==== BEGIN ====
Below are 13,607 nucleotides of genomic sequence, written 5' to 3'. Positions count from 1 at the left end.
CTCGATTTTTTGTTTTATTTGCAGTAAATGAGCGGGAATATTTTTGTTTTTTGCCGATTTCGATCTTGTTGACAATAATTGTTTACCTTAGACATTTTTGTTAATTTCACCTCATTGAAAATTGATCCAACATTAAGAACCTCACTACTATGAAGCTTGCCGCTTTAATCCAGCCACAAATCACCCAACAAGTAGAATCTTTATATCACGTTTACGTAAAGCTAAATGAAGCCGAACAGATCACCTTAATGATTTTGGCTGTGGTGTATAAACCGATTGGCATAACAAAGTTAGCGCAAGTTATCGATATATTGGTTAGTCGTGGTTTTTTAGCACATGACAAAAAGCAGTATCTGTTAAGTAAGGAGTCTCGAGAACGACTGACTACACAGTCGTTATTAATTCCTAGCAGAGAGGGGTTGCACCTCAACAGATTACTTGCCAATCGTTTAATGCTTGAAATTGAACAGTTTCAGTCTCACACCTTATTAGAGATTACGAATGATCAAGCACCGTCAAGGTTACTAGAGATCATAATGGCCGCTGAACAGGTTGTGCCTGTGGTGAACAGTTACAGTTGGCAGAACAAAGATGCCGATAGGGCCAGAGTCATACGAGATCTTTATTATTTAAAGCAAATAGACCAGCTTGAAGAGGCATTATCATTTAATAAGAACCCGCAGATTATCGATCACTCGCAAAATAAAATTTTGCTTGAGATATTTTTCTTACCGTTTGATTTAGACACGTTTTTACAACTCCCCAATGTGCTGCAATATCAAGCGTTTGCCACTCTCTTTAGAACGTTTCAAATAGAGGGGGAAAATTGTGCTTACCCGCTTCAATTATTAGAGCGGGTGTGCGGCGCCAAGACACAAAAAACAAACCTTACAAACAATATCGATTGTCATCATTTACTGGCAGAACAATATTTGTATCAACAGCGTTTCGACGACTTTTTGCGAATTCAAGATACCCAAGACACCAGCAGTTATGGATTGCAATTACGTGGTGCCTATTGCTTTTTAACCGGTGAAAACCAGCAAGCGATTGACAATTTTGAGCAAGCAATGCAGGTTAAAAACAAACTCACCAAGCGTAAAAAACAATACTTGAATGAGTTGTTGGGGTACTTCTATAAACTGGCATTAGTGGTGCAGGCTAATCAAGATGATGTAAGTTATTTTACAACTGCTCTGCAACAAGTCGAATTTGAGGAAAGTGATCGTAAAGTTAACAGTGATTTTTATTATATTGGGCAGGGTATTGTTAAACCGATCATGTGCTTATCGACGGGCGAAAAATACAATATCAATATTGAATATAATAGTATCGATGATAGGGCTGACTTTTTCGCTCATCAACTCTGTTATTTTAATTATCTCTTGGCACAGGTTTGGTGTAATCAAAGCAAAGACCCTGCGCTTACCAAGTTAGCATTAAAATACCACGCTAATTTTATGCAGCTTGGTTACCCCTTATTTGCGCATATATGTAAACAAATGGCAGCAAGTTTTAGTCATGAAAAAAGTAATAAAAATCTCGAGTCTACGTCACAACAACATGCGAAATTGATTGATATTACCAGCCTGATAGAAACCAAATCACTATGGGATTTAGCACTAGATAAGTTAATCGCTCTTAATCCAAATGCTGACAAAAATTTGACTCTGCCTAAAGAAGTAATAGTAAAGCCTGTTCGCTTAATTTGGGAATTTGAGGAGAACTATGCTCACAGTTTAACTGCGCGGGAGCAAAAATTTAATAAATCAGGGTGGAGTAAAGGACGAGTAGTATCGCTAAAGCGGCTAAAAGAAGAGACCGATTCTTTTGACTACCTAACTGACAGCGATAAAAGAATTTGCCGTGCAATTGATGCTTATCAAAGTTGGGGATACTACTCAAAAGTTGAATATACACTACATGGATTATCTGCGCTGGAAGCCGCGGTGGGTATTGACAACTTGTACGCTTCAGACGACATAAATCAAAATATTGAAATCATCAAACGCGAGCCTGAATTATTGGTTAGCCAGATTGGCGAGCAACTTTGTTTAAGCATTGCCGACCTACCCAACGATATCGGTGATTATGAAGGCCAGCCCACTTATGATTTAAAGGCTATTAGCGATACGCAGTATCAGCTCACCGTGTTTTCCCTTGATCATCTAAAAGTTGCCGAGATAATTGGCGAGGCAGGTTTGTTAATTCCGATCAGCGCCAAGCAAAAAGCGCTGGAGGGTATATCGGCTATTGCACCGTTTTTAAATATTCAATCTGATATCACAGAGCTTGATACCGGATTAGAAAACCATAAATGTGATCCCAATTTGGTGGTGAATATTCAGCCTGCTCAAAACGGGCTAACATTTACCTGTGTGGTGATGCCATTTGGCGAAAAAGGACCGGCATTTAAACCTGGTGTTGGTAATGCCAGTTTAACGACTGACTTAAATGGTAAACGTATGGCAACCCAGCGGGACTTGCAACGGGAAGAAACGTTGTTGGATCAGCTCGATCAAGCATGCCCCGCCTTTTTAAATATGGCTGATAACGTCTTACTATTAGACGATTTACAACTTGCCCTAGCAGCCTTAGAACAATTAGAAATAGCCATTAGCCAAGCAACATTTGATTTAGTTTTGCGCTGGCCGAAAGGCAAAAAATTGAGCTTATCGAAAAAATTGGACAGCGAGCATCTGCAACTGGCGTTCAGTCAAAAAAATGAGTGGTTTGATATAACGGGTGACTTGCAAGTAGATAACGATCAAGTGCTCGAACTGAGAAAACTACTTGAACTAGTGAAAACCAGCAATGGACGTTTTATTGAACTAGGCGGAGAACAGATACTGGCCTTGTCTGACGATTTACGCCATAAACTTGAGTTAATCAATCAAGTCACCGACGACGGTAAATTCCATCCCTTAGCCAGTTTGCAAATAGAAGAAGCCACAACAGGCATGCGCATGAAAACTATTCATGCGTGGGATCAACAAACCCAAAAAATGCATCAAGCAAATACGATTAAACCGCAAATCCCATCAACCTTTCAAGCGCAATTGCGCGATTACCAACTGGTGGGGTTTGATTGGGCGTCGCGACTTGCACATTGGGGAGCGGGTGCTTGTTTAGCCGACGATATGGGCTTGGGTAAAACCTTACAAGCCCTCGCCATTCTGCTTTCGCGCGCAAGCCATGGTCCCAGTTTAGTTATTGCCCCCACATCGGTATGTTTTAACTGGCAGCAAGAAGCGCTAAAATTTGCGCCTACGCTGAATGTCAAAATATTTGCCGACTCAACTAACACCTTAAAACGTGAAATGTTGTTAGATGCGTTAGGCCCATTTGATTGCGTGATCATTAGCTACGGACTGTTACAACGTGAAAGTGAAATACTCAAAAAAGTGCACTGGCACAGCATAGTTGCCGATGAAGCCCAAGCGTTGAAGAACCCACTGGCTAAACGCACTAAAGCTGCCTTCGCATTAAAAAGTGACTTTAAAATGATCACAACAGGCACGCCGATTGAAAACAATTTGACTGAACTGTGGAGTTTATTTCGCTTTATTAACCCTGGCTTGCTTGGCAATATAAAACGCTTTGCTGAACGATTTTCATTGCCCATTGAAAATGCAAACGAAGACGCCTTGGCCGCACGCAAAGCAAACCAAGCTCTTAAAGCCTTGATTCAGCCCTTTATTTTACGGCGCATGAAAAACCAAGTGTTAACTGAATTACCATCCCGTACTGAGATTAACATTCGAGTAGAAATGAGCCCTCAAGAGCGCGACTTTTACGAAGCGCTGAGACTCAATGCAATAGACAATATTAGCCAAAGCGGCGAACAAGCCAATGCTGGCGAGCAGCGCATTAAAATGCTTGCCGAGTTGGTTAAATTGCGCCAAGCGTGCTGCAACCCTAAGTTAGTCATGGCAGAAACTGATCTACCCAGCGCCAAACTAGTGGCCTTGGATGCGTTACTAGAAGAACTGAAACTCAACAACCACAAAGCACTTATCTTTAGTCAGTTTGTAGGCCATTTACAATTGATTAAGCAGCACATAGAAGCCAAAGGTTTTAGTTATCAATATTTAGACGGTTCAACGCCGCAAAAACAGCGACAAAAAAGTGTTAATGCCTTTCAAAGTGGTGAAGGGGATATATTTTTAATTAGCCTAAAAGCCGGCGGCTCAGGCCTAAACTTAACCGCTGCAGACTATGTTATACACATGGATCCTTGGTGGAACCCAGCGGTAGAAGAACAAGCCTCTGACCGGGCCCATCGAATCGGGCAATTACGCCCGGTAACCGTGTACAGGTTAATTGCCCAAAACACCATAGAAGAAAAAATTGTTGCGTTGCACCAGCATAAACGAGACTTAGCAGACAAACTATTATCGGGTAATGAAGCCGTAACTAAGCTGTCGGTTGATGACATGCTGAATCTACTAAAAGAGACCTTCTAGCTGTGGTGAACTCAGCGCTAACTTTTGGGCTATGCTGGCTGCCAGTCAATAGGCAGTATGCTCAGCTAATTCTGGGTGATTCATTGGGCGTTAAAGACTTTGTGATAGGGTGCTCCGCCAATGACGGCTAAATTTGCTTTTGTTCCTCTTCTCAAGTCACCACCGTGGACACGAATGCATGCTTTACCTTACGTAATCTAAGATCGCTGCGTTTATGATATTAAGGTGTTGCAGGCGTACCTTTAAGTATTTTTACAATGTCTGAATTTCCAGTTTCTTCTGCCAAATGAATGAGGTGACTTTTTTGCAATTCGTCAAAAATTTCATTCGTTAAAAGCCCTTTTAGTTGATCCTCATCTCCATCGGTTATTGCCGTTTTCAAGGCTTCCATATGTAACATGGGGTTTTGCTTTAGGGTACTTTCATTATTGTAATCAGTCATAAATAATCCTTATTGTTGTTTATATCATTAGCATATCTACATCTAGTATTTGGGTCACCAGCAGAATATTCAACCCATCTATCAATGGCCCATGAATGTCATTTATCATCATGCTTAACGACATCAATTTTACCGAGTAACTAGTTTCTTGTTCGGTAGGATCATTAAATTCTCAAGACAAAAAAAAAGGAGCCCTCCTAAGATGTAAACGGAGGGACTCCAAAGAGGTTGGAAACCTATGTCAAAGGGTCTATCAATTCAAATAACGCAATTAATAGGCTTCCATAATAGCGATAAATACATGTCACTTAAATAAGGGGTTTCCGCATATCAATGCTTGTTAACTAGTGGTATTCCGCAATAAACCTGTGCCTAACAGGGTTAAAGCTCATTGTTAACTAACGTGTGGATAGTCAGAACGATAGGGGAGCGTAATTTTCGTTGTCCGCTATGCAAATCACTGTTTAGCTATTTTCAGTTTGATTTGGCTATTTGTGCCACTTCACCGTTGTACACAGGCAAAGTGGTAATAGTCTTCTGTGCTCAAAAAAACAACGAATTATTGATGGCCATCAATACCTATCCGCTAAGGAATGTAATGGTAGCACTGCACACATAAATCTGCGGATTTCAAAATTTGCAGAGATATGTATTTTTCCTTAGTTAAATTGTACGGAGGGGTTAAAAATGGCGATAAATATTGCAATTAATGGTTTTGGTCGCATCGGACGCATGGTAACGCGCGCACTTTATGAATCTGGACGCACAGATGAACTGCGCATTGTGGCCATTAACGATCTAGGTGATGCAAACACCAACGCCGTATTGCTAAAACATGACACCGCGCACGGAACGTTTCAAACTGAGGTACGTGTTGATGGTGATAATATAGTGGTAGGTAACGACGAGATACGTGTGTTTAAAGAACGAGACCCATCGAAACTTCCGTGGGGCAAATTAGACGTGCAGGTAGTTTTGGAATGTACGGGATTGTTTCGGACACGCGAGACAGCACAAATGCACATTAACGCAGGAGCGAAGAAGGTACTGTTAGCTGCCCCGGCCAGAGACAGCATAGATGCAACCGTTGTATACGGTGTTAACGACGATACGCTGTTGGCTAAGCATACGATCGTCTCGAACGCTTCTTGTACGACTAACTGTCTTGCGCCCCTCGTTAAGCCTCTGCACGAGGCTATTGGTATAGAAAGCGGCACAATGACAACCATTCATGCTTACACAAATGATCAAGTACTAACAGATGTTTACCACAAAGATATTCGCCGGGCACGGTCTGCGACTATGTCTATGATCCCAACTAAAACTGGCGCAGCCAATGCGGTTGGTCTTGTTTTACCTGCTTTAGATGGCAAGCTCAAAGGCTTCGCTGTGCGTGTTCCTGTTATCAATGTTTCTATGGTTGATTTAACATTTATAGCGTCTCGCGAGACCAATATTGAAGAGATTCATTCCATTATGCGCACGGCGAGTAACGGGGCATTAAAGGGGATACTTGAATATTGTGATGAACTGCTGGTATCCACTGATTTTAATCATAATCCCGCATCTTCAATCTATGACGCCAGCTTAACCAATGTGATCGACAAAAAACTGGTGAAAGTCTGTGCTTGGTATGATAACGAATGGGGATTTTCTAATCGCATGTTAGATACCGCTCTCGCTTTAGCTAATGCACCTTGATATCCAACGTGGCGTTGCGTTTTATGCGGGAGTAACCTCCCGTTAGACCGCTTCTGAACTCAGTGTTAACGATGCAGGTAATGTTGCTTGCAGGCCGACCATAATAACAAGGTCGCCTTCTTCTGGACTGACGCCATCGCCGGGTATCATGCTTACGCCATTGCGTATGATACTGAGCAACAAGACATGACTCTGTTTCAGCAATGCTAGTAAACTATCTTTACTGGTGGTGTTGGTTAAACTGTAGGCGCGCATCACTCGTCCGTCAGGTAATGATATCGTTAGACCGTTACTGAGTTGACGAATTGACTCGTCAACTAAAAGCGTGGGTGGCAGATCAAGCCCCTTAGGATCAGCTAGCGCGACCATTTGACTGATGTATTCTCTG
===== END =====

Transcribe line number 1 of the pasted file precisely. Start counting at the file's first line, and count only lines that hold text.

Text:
Below are 13,607 nucleotides of genomic sequence, written 5' to 3'. Positions count from 1 at the left end.